Susan Scutti: It's Genetic! Obesity and the 'Carb Breakdown' Gene

Lecia Bushak: Why Hand Sanitizer May Actually Harm Your Health

Stacy Rapacon: Great Funds You Can Own for $500 or Less

Cameron Huddleston: 7 Ways to Save on Home Decor

The Kosher Gourmet by Steve Petusevsky Exploring ingredients as edible-stuffed containers (TWO RECIPES + TIPS & TECHINQUES)

Jewish World Review Dec. 20, 2006 / 29 Kislev, 5767

The worst worsens

By Thomas Sowell


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http://www.JewishWorldReview.com | In his book "The Great Crash 1929," John Kenneth Galbraith said: "The worst continued to worsen." The same can be said of the Duke University "rape" case and District Attorney Michael Nifong.


After all this time, it finally came out in court last week that the DNA samples collected from the underwear and private parts of the alleged victim contained DNA from other men — but none from the Duke lacrosse players who were accused of raping her.


The head of the DNA testing laboratory testified in court under oath that both he and Nifong knew this and kept it secret.


You think that is incredible? How about a statement made afterwards by District Attorney Nifong that he didn't say anything about this publicly because he was "trying to avoid dragging any names through the mud"?


He certainly did not avoid dragging the names of the Duke lacrosse players through the mud. He not only denounced them, they were paraded in handcuffs in front of the national media. Their pictures were on every television news program across the country.

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If these young men get completely exonerated, this episode will still follow them the rest of their lives. Yet they have not been convicted of anything and have not even gone to trial — which is scheduled for next spring, if it ever takes place.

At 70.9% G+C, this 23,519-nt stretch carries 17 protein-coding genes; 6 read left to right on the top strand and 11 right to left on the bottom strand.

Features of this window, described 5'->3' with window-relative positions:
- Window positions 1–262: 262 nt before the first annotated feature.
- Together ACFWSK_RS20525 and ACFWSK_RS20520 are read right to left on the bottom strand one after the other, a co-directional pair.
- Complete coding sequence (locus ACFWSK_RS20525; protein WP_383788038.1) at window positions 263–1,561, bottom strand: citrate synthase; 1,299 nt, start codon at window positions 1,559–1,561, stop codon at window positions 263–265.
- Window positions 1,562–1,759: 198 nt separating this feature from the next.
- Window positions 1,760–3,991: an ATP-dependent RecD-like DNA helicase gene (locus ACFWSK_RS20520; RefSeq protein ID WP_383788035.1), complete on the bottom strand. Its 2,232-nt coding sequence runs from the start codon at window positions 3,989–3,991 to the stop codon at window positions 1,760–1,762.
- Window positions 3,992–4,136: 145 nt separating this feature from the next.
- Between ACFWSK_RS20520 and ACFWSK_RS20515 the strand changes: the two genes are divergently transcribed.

Indeed, they have not even been interviewed by the police or by the District Attorney who issued denunciations of these white lacrosse players when he was running for office and making a play for the black vote.


Nor has the District Attorney interviewed the woman who claimed to have been raped. In a "he said, she said" situation, anyone interested in the credibility of the two sides would at least have tried to find out what specifically they claimed.


But that is only if you care about the truth, rather than the politics of the situation. Politically, the District Attorney had a black woman who claimed that white men had raped her. That's all he needed to get elected.


Nifong has shown from day one what he was interested in. Showing the "rape" victim only photographs of white Duke lacrosse players was a violation of the basic principles of a lineup.


People who are known to be innocent are included in lineups just to test the credibility of whoever is identifying those picked out as guilty.


If you pick out somebody who was known to be overseas at the time, there goes your credibility. But District Attorney Nifong was not about to risk having the accuser's credibility tested, and certainly not before his election.


All the evidence that has come out has pointed the other way. One of the alleged rapists has a paper trail that shows he wasn't even there when he was supposed to be raping the "exotic dancer."


A black cab driver says he was with him, going to a bank's ATM to get some money — and bank records show him there at the time when he was supposed to be committing rape.


When confronted with the fact that DNA tests failed to show that any of the Duke lacrosse players' DNA was present on the "exotic dancer," Nifong said that they could have used condoms.


Every part of your body has DNA that is left wherever you have had bodily contact. When you shake someone's hand, you leave your DNA. Each Duke student would have to have had a giant condom covering his whole body to avoid leaving DNA on someone he raped.


Far more is involved in this case than the misdeeds of one District Attorney. There is a segment of the black community — a small segment, we can hope — that figures it is payback time for all the black men who have been railroaded to jail on trumped-up charges involving the rape of white women.


The local branch of the NAACP, an organization which fought against such injustices in times past, has thrown its weight behind those who are trying to railroad three white students, who were not even born when these other injustices occurred.


Winston Churchill once said, "If the past sits in judgment on the present, the future will be lost." Nowhere is that more true than when dealing with the explosive mixture of race and politics.


Nifong deserves to be removed from office and disbarred. If he gets away with all this, it will be a blank check for every prosecutor in the country to abuse the powers of the office.